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What is a Bioreactor?

Mary McMahon
Updated May 21, 2024
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A bioreactor is a container which is used to hold organisms for the purpose of harnessing their natural biochemical processes. A simple and well known example of a bioreactor is a fermentation tank for beer, in which certain microorganisms are encouraged to thrive, causing the contents of the tank to ferment and creating a usable end product. There are a number of types of bioreactors, and they are used for a variety of purposes, from processing solid waste to manufacturing pharmaceuticals.

In a batch bioreactor, everything is added at once to a controlled and sealed environment, and the biochemical reactions are allowed to run their course before the reactor is opened so that the contents can be extracted and utilized, disposed of, or further processes. Others operate on a continuous flow method, in which materials constantly flow through the bioreactor. Waste treatment plants, for example, utilize continuous flow to process solid waste.

A number of criteria must be satisfied when a bioreactor is built. In order for the device to be effective, the conditions need to be tightly controlled, which means that there must be ways to moderate temperature, light levels, moisture, oxygen, and other components of the environment. It is also important to isolate the contents from contaminants so that the bioreactor will work properly, and so that adverse reactions do not occur. In beer, for example, the introduction of the wrong microorganisms can cause the beer to sour.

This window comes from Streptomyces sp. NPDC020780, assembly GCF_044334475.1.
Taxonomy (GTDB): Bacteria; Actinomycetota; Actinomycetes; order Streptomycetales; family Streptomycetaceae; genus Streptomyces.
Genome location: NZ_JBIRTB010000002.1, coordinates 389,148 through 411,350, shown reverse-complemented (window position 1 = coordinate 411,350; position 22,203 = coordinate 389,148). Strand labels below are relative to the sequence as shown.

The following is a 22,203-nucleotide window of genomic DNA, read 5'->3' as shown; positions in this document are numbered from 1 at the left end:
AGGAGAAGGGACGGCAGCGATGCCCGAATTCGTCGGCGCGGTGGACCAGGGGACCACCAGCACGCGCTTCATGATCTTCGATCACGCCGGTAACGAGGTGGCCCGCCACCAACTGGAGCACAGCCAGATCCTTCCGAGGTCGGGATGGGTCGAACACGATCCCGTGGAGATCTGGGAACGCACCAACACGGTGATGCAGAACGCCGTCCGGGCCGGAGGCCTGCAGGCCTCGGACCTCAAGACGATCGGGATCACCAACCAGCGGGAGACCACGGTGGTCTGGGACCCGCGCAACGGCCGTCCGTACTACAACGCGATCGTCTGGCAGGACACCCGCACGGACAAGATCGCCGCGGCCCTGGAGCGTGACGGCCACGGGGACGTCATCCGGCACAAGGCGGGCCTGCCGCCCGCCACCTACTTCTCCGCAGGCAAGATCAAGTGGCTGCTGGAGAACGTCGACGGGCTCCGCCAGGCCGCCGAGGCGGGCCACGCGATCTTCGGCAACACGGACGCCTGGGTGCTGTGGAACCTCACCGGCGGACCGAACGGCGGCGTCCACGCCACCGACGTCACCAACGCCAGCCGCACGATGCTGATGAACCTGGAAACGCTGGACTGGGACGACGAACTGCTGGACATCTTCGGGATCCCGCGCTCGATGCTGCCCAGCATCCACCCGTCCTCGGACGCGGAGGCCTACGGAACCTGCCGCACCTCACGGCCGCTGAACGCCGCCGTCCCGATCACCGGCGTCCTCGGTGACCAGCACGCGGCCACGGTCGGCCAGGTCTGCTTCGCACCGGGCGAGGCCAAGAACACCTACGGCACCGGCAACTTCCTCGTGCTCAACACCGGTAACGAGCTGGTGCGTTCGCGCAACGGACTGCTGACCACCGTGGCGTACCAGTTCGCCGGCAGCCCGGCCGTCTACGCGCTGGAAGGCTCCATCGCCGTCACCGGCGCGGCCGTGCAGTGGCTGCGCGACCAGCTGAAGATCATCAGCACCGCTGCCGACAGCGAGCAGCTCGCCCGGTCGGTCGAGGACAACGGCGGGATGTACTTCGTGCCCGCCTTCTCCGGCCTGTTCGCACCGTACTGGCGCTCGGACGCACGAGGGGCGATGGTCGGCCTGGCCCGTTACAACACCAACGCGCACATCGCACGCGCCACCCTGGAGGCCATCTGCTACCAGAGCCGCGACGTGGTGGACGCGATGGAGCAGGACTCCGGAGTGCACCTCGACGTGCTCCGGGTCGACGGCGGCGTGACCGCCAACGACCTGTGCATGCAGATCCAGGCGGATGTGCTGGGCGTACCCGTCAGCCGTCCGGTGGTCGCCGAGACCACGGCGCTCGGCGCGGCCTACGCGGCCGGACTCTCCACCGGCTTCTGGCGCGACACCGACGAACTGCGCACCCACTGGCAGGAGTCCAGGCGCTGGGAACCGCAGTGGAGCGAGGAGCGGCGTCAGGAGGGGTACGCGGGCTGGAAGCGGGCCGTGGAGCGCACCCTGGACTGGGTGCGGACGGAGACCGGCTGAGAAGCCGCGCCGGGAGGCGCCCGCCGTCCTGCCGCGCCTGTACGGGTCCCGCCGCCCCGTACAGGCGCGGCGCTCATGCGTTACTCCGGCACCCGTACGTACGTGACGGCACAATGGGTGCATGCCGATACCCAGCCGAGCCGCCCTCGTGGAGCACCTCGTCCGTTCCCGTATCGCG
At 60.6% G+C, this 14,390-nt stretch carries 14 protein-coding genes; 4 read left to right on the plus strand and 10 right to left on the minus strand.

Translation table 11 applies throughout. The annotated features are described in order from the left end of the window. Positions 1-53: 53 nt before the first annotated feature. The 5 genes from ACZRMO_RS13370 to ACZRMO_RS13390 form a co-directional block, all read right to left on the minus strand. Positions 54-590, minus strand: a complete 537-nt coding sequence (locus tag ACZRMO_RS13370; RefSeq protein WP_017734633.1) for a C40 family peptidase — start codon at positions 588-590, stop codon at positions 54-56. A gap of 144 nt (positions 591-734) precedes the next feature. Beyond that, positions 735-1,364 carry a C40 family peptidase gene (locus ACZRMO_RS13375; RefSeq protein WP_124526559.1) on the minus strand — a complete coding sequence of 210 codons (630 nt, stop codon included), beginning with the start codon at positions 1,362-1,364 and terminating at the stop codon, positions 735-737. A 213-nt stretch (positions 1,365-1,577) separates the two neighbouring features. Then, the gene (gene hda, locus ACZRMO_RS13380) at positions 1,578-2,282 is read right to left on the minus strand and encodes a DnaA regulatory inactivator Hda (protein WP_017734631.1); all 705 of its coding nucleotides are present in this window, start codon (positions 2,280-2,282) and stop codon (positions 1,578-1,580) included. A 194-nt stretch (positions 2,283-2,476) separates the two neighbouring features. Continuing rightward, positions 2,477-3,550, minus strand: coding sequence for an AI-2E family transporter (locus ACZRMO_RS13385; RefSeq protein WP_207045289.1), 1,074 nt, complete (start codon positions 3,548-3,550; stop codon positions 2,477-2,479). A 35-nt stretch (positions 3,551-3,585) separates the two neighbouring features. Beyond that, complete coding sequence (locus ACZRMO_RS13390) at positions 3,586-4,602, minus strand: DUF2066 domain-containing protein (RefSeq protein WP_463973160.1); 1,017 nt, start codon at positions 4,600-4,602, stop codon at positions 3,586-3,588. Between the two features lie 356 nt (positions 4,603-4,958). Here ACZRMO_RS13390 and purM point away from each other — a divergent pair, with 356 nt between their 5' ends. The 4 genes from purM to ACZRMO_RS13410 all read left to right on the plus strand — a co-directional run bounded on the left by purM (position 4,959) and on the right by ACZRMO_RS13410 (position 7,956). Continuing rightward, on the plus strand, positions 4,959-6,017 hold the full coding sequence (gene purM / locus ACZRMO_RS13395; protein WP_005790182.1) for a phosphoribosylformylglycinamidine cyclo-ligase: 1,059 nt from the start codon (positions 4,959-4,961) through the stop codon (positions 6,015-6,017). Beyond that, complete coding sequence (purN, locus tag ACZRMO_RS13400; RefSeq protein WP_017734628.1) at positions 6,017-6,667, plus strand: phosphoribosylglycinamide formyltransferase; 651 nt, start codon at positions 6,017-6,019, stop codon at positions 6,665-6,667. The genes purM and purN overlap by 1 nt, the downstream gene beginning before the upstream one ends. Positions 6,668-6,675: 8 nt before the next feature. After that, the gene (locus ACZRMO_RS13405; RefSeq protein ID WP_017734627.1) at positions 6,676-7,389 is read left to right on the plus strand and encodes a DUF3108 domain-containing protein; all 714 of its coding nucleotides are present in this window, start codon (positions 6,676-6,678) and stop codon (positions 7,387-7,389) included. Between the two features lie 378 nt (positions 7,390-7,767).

Conversion of organic waste such as compost or solid waste is a common application for bioreactors. When built properly, the reactor can greatly speed the breakdown process, which contributes to overall efficiency. Bioreactors are also used to promote growth, as for example in the production of tissue cultures, or the cultivation of specific fungi utilized in pharmaceuticals. In some cases, it may be necessary to devise a custom device to meet the specific needs of a particular application, in which case the skills of a biochemist are typically required.

Researchers are constantly devising new uses for bioreactor technology. For example, these devices could potentially be used to produce energy, or to grow tissue and bone grafts. Chemical production can rely heavily on bioreactors, depending on the compounds being manufactured, as can large-scale processing of compost and yard waste for municipalities. Many experiments have also been conducted with bioreactors in challenging environments such as space to learn more about biochemical processes and to generate useful scientific information.

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Mary McMahon
By Mary McMahon

Ever since she began contributing to the site several years ago, Mary has embraced the exciting challenge of being a All The Science researcher and writer. Mary has a liberal arts degree from Goddard College and spends her free time reading, cooking, and exploring the great outdoors.

Discussion Comments
By Charred — On Jun 29, 2011

@NathanG- You can build your own algae bioreactor from plastic bottles. I once saw these video tutorials on the Internet that showed how to do it; they’re not that hard to build.